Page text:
Sports and television have thrived together. Our future of entertainment will depend on whether streaming and sports can repeat that mostly happy partnership.
My colleagues recently reported that Amazon, Apple, and Google’s YouTube may be willing to pay billions of dollars for popular sports like the National Football League and the National Basketball Association to move their games from television to streaming services. technology.
For decades, television companies, including CBS and ESPN in the United States and Sky in Britain, have paid sports leagues big bucks to be the only place people can watch games. TV money has made sports rich and influential in entertainment and culture. Broadcasting sports also made television rich and powerful.
Today’s newsletter looks at three questions that would be relevant if tech companies follow the old-school TV playbook and get bigger in streaming sports online.
1) Why do tech companies want sports?
This is an obvious answer: companies want to attract subscribers to their streaming video services, and many people love sports.
There are two unknowns for Silicon Valley bosses. First of all, no one has yet proven that a group of people sign up and stay with a streaming service to watch six months of top-tier European baseball or soccer games. (To be fair, so far few popular sports are available to watch online only.)
The related unknown is whether big tech companies will find it logical to pay sports leagues stupid amounts of money, as old-school television has done.
The math may not work out so well for streaming companies. Disney collects billions of dollars a year from cable companies to include TV channels like ESPN in their programming listings and more from advertising. That’s a lot of cash to pay for NBA games, squash or whatever.
Streaming subscription fees don’t have the same oomph. The largest streaming company, Netflix, has about the same annual revenue as a relatively small television company, Paramount Global, which owns the CBS and Comedy Central television networks and the Paramount+ streaming service. Streaming is amazing in many ways, but it may not be lucrative enough to sustain the sports industrial complex.
A counterpoint: Apple, Google and Amazon have infinite dollars and can afford to lose money to see if sports attracts a bunch of new subscribers. But they also won’t hesitate to ditch Internet sports broadcast contracts if they no longer fit corporate goals.
2) Why do sports leagues want to stream?
Major sports leagues have two sometimes conflicting missions. They want as much money as possible and they want a large number of viewers for the games. Tech companies may offer the former, but not necessarily the latter.
For now, sports on TV have far more viewers than sports on the Internet. It’s puzzling, actually. Kevin Draper, a sportswriter for The New York Times, told me that when the same NFL game is broadcast simultaneously on the Fox television network and the Amazon Prime streaming service, the viewership on Fox is many times larger. During the Super Bowl, about 90 percent of viewers watch it on boring old tv instead of online.
This is a dilemma for sports executives. They are delighted that Apple, Amazon and Google can rain money on them to stream sports. They are also anxious that streaming services could reduce sports viewership, which could make their leagues, teams and players worth much less.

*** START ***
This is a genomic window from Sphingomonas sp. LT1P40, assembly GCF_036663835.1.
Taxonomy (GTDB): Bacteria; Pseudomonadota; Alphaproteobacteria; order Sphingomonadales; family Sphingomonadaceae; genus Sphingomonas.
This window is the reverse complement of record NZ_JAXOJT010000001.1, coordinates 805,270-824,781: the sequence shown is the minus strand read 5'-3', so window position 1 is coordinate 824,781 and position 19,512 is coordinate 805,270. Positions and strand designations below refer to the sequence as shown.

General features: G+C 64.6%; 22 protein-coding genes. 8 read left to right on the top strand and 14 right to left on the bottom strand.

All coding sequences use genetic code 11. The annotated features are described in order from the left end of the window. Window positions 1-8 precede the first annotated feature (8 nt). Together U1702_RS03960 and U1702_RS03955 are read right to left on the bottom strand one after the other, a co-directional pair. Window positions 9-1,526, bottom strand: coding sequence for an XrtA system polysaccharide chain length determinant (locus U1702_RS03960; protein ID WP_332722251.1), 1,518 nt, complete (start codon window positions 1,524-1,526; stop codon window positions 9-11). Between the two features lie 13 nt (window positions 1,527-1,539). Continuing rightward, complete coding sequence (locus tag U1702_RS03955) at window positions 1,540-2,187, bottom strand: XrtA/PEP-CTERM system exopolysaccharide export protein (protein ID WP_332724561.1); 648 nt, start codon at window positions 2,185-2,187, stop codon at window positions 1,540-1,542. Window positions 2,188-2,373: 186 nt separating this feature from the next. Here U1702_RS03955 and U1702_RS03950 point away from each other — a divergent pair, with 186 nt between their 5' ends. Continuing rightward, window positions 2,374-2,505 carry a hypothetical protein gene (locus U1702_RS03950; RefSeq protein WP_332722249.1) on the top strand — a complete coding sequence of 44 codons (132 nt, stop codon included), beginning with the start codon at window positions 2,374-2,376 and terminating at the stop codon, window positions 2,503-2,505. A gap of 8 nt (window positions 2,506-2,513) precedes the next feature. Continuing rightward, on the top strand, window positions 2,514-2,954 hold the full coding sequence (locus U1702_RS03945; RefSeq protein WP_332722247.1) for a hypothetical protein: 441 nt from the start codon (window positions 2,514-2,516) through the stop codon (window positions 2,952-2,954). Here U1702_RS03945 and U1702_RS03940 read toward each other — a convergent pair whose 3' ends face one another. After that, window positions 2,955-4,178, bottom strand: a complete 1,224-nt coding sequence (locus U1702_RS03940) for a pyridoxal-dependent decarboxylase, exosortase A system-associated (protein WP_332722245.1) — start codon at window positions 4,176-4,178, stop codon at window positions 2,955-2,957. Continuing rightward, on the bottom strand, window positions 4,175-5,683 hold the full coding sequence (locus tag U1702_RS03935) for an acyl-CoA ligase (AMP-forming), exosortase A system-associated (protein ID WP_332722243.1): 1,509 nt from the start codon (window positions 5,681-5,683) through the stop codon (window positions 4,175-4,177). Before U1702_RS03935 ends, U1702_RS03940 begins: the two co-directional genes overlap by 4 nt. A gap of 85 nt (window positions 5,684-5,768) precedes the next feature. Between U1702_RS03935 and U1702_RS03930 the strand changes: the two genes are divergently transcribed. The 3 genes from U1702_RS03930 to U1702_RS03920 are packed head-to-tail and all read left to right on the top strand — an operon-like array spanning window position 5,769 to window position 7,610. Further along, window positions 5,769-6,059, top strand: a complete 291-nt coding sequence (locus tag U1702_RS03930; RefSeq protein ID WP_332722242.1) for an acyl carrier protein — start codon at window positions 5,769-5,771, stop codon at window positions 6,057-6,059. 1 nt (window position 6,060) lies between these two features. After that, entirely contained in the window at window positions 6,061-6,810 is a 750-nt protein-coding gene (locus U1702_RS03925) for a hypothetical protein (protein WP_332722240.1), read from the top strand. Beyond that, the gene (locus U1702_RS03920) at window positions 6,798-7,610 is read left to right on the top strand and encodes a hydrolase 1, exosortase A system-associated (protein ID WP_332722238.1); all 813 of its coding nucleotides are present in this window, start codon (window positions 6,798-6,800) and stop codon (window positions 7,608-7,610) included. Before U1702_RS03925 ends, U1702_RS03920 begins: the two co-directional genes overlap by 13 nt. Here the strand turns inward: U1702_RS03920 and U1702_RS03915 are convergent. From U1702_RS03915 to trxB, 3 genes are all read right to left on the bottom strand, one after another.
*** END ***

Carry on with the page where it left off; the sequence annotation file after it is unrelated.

Sports leagues will most likely take a lot of money from tech companies, assuming the money is there. Or they’ll hedge their bets and keep the hottest stuff on TV and sell the low-key games to streaming companies.
3) What does this mean for us?
Probably higher transmission bills.
Anyone who pays for television, whether they watch sports or not, is paying the cost when ESPN or CBS pays for the rights to broadcast March Madness college football or basketball games. Those sporting costs have only increased over time.
That has made sports a double-edged sword in entertainment. Games are by far the most popular television programming, and are one of the main reasons Americans continue to pay for cable or satellite television. But the rising cost of sports is also persuading people to ditch the television service.
Apple, YouTube and Amazon can afford to spend billions of dollars on sports without raising subscription prices for their streaming services. But hahahahaha. If programming costs much more, streaming subscription prices likely will too.
I don’t know what will happen next. I can sketch a scenario where streaming services have a long, win-win marriage with sports like mainstream TV did for decades. This could also be great for fans, team owners, and players.
I can also imagine a death spiral in sports and streaming. If people get tired of big sports broadcast bills, then leagues have less money and fewer fans.
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Before we go…
Mark Zuckerberg is eager (or desperate) to turn his company around quickly: My colleague Mike Isaac takes us inside the Zuckerberg project to guide Meta through a difficult phase.
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Apple AirTag in the face of air travel chaos: You have to respect the ingenuity of the people. using Apple’s tracking gadgets to track your lost luggage, as explained by Bloomberg News. But AirTag won’t actually help you get your bags back. (A subscription may be required.)
The President of the United States has a better Zoom setup than you: The analyzed edge President Biden’s West Wing Work Tech Team.
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Yo-Yo Ma plays the cello in a forest. It’s four minutes of beauty that you deserve.
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